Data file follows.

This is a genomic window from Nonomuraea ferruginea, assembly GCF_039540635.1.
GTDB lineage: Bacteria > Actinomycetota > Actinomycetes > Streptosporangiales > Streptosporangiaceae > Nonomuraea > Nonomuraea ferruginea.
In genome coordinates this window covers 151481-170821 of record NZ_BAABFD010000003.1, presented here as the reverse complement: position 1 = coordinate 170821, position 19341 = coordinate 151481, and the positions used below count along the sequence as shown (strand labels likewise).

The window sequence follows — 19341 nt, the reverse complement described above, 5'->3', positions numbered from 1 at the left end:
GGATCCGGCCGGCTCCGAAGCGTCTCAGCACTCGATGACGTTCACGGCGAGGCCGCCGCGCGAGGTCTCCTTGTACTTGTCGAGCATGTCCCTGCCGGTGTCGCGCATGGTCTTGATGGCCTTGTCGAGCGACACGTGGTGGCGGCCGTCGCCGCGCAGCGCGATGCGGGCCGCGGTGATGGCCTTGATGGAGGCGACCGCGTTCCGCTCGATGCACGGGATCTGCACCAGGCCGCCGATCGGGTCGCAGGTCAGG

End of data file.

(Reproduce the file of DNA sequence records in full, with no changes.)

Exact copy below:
This is a genomic window from Nonomuraea ferruginea, assembly GCF_039540635.1.
GTDB lineage: Bacteria > Actinomycetota > Actinomycetes > Streptosporangiales > Streptosporangiaceae > Nonomuraea > Nonomuraea ferruginea.
In genome coordinates this window covers 151481-170821 of record NZ_BAABFD010000003.1, presented here as the reverse complement: position 1 = coordinate 170821, position 19341 = coordinate 151481, and the positions used below count along the sequence as shown (strand labels likewise).

The window sequence follows — 19341 nt, the reverse complement described above, 5'->3', positions numbered from 1 at the left end:
GGATCCGGCCGGCTCCGAAGCGTCTCAGCACTCGATGACGTTCACGGCGAGGCCGCCGCGCGAGGTCTCCTTGTACTTGTCGAGCATGTCCCTGCCGGTGTCGCGCATGGTCTTGATGGCCTTGTCGAGCGACACGTGGTGGCGGCCGTCGCCGCGCAGCGCGATGCGGGCCGCGGTGATGGCCTTGATGGAGGCGACCGCGTTCCGCTCGATGCACGGGATCTGCACCAGGCCGCCGATCGGGTCGCAGGTCAGG